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Better Than Sex is a compulsive movie title, and the film is living up to its promise, which, as ANDREW L. URBAN discovered, was quickly recognised by backers.

You won't find the words 'quirky Australian romantic comedy' on any of the promotional material for Better Than Sex - indeed, writer/director Jonathan Teplitzky won't let the sales and marketing people even call it a romantic comedy. "I didn't want it to be a standard romantic comedy," he explains, "and wanted to avoid the sentimentality which undoes so many of those. It's amusing and honest but it's not full of gags."

"I really laughed out loud when I read it" Susie Porter

Susie Porter has watched audience reaction from Sydney to Toronto and Colorado, and she has seen people laugh – sometimes at the same things, sometimes at different things. But they laugh. It is, therefore, a comedy, "but it deals with universal themes," she says. It’s also unpredictable, "with pieces to camera as characters remark on what’s going on. I really laughed out loud when I read it," she says, "which is unusual. I usually see there is a funny bit in the script, but don’t actually laugh."

What is Better Than Sex, then? Producer Bruna Papandrea says "it's a stylised film - with some remarks directed to camera - and a relationship comedy with a touch of cynicism. It's sophisticated, not quirky." And, she adds, the finished film is even better than the script.

"I was hesitant at first," she admits: "two people, one location . . . but Jonathan's fantastic comic style persuaded me. I'm keen to make Australian films in an urban setting and with younger characters, and this fits the bill."

Starring two of Australia's most respected actors, David Wenham and Susie Porter, Better Than Sex is about Josh and Cin's one night stand turning into something more - unintentionally. "The basic premise is partly triggered by my own experiences when I was living in London for three years, apart from my girlfriend." The brief encounters when they were in the same country together were always coming to an end: this is what gave Teplitzky the idea of putting Josh on the eve of an overseas trip, just three days after meeting Cin at a party.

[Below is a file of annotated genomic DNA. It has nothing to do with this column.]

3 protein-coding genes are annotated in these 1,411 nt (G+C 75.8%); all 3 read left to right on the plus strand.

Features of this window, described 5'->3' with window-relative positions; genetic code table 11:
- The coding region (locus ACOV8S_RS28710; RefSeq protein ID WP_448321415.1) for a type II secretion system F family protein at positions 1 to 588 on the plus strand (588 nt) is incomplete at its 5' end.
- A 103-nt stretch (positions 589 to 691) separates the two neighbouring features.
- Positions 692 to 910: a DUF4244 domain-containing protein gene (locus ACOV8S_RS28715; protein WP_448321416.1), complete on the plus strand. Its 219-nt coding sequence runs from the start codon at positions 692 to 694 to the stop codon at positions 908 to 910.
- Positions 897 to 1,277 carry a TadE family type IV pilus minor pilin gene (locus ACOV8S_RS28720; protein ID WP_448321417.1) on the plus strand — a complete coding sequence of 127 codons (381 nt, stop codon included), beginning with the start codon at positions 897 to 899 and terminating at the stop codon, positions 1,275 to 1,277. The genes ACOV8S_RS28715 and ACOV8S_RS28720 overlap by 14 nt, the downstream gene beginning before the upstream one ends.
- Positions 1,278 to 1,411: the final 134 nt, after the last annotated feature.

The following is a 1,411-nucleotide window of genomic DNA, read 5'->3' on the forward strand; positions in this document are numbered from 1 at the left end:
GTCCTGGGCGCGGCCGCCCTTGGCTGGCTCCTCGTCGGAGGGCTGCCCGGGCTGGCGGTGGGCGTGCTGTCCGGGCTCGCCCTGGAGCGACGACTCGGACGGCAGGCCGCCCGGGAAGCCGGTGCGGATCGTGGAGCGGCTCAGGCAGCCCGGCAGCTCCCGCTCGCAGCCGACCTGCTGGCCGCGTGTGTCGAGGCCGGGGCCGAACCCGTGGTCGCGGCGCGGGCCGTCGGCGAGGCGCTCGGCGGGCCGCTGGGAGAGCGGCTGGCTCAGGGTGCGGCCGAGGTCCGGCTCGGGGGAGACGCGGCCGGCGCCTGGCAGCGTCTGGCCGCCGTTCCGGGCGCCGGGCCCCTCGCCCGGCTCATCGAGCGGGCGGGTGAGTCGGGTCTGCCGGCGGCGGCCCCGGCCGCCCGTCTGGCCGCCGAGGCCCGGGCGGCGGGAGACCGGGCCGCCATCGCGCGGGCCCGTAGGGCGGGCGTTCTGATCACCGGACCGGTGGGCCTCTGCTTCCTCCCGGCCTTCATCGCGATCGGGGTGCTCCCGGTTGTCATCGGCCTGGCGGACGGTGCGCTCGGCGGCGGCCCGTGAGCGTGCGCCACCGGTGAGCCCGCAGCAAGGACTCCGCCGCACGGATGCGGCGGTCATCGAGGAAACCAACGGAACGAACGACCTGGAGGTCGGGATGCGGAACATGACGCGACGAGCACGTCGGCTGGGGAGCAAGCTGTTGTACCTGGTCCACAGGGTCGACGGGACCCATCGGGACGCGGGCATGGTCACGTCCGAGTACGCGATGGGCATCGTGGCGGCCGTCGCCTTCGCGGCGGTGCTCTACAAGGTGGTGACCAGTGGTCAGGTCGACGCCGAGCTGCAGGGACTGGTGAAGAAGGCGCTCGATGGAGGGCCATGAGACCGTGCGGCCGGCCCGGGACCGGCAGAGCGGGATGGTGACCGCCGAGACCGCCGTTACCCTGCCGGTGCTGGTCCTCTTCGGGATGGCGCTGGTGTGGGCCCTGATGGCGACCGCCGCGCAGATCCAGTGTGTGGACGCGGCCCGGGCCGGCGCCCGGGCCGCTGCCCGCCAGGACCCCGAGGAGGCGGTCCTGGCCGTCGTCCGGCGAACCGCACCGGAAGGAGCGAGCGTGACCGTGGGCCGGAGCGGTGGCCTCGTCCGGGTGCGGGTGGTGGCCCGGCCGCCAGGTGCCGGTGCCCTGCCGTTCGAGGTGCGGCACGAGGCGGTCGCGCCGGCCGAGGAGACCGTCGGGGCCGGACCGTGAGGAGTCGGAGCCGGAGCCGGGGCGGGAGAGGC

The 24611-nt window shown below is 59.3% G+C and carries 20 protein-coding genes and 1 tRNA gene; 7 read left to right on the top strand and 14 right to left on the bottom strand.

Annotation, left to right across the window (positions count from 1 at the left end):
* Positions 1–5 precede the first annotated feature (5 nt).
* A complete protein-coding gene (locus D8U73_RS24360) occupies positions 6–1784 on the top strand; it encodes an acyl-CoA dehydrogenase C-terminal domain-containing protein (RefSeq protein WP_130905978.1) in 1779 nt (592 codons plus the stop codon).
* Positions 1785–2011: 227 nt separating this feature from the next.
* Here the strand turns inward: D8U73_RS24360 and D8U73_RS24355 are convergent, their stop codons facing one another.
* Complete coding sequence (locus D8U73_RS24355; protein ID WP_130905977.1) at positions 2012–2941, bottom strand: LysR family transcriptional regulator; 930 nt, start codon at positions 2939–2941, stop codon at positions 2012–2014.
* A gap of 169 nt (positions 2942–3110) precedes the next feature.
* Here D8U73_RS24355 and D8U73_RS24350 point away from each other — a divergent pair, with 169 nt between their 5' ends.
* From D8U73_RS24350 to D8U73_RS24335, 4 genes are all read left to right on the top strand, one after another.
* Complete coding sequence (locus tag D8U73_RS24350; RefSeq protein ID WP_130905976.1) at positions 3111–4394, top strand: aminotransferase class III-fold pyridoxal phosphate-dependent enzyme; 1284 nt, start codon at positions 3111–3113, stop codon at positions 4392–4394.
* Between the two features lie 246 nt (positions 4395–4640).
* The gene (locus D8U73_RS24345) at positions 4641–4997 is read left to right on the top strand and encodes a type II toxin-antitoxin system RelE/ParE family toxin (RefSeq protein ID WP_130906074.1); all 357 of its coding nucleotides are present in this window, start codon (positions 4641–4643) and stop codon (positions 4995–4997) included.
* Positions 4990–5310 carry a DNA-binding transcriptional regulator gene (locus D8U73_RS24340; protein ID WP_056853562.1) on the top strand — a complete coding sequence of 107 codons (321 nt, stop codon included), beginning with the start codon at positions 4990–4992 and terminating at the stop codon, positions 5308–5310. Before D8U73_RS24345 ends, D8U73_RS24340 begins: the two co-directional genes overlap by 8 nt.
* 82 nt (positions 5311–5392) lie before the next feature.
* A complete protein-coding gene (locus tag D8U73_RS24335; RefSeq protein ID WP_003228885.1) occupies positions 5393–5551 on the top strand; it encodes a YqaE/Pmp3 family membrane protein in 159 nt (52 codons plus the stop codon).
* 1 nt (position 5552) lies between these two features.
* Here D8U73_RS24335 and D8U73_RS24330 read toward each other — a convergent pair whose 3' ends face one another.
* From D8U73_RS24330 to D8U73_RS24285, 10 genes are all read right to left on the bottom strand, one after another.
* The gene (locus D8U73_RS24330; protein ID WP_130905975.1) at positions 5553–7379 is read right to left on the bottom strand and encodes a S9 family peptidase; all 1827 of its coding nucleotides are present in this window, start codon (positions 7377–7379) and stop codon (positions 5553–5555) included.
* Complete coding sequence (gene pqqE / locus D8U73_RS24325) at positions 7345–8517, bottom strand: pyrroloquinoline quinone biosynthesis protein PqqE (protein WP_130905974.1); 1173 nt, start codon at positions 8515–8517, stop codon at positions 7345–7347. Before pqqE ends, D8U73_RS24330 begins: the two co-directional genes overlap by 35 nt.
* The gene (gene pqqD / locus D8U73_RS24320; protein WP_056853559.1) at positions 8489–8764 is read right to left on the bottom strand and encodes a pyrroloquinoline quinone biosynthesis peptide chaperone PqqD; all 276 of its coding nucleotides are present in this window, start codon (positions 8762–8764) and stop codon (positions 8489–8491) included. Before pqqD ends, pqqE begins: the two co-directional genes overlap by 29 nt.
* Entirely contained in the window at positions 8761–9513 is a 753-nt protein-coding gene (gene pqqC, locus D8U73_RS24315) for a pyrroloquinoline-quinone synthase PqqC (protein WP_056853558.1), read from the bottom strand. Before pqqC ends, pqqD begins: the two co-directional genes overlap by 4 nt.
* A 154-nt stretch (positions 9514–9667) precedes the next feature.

"It's an unconventional script - and I love surprises" David Wenham

Wenham says "Josh is your everyboy, the boy next door…nothing extraordinary about him. The key to it is to keep it simple, like the film. It's about moments between the characters, but unlike most films, this one focuses on those intimate moments we all recognise. It's an unconventional script - and I love surprises."

Wenham says it was "extremely fortunate that we were working with Susie Porter because we got on like a house on fire. It could have been disastrous, spending days and days together with virtually no clothes on . . ."

Teplitzky says the film contains sex scenes - of course - "but we wanted to avoid gratuitous shots, so there are no wide shots of them having sex. I wanted a jigsaw look - a sense of intimacy. The sex scenes are funny, but not in a broad way, more in the recognition of lived experience."

Papandrea, who has been Melbourne based distributor NewVision's Sydney film acquisitions representative for some time, was introduced to the script by fellow producer Robert Connolly (The Boys) who didn't have time to read any more scripts. "Robert sent Jonathan to me, and I read it and loved it. It was the perfect size project for me and perfect timing."

NewVision's Frank Cox introduced Papandrea to a number of international contacts at the Cannes 1999 Film Festival, but it wasn't until flying back to Australia (24 hours in a plane) that he himself read the script of Better Than Sex. "Frank just loved it and committed NewVision to the project, which then started the ball rolling," says Papandrea, "and the NSW Film & Television Office really championed it with the largest investment they were able to commit."

It was also Cox's connections that secured the commitment of President Films and France Television Distribution.

"It's about the oldest, best practiced subject - sex" Frank Cox

"It's about the oldest, best practiced subject - sex," says Cox, "that's what interested me, together with the clever writing." Cox eventually made a five minute pitch to France Television Distribution who "loved it…it was timely for them because they wanted to get into English language films, plus Jacques (Erie Strauss, President Films, part of the FTD group) and I have done lots of business together."

With a nomination for a Best Film in the AFI Awards, the backers seem to have been vindicated.

Published 9/11/2000

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